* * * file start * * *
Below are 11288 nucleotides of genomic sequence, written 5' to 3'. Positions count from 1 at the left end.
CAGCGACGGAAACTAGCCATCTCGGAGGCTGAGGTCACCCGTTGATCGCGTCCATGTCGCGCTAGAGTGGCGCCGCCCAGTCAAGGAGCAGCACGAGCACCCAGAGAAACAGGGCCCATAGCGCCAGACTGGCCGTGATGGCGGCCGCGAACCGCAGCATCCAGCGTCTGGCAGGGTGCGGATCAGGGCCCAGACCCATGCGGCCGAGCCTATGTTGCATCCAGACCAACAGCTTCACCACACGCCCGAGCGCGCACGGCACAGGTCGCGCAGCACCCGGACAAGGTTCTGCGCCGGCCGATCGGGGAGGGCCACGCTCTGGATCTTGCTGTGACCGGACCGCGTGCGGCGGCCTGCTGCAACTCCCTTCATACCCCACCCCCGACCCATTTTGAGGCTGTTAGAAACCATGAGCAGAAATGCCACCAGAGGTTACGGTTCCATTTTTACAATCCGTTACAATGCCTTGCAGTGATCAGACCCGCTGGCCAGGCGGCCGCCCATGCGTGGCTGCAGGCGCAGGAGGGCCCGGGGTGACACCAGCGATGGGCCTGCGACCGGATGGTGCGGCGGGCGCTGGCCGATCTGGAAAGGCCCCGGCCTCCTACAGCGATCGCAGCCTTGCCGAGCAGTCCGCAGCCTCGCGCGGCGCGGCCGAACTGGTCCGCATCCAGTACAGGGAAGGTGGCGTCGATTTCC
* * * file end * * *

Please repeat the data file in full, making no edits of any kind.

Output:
Below are 11288 nucleotides of genomic sequence, written 5' to 3'. Positions count from 1 at the left end.
CAGCGACGGAAACTAGCCATCTCGGAGGCTGAGGTCACCCGTTGATCGCGTCCATGTCGCGCTAGAGTGGCGCCGCCCAGTCAAGGAGCAGCACGAGCACCCAGAGAAACAGGGCCCATAGCGCCAGACTGGCCGTGATGGCGGCCGCGAACCGCAGCATCCAGCGTCTGGCAGGGTGCGGATCAGGGCCCAGACCCATGCGGCCGAGCCTATGTTGCATCCAGACCAACAGCTTCACCACACGCCCGAGCGCGCACGGCACAGGTCGCGCAGCACCCGGACAAGGTTCTGCGCCGGCCGATCGGGGAGGGCCACGCTCTGGATCTTGCTGTGACCGGACCGCGTGCGGCGGCCTGCTGCAACTCCCTTCATACCCCACCCCCGACCCATTTTGAGGCTGTTAGAAACCATGAGCAGAAATGCCACCAGAGGTTACGGTTCCATTTTTACAATCCGTTACAATGCCTTGCAGTGATCAGACCCGCTGGCCAGGCGGCCGCCCATGCGTGGCTGCAGGCGCAGGAGGGCCCGGGGTGACACCAGCGATGGGCCTGCGACCGGATGGTGCGGCGGGCGCTGGCCGATCTGGAAAGGCCCCGGCCTCCTACAGCGATCGCAGCCTTGCCGAGCAGTCCGCAGCCTCGCGCGGCGCGGCCGAACTGGTCCGCATCCAGTACAGGGAAGGTGGCGTCGATTTCC